Though escalating study into our gut microbiome is transforming medical science, this is not the sole body part that is house to symbiotic bacteria’s huge populace. Our skin too embraces a complex range of micro-organisms, several of which we’re only just establishing to provide beneficial effects. A recent study has disclosed treating the skin with a particular beneficial bacteria can assist in alleviating symptoms of eczema (atopic dermatitis), decreasing the requirement for traditional topical steroids.
Previous examinations from researchers at the NIAID (National Institute of Allergy and Infectious Diseases) divulged that a bacterium named Roseomonas mucosa enhanced signs of atopic dermatitis in cell culture and animal models. The researchers then sought to scrutinize if these outcomes were same in human and recently issued the fruitful outcomes from a Phase I human clinical study.
Ten adult volunteers with atopic dermatitis were applied with a spray solution holding alive Roseomonas mucosa bacteria two times a week for 6 Weeks. No adverse effects were observed from the therapy and a majority of volunteers reported enhancements in their signs. A later group of younger volunteers aged between 9 and 14 were enrolled and showed identical positive outcomes.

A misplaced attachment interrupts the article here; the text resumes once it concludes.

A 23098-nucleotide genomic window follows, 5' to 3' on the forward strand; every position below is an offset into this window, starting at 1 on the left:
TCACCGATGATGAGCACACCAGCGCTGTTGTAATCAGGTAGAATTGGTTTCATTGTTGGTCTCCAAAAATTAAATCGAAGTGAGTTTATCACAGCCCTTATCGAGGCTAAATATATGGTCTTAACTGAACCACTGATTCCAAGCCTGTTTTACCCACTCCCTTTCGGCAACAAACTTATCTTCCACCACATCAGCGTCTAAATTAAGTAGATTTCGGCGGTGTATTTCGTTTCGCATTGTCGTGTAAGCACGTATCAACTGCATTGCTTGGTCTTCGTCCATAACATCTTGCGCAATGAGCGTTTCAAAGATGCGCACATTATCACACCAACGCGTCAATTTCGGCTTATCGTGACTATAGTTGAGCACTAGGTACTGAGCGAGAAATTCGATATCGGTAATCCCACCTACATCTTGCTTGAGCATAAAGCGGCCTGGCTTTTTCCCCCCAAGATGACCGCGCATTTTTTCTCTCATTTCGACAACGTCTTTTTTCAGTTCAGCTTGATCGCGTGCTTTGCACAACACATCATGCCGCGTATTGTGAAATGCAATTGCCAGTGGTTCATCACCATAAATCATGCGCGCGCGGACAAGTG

This Phase I trial is only planned to primarily show approach’s safety; however, the research team is now shifting onto a Phase II trial that will take account of larger numbers of volunteers and an essential placebo group to better express efficacy.
The team believes if the upcoming clinical studies show that this approach is effectual, we anticipate our effort will result in the development of novel, low-priced atopic dermatitis treatments that do not need daily application.
In another study, issued in BMJ journal, established “no proof of clinical benefit” for the bath oils used to assist in treating eczema in children in addition to standard eczema care.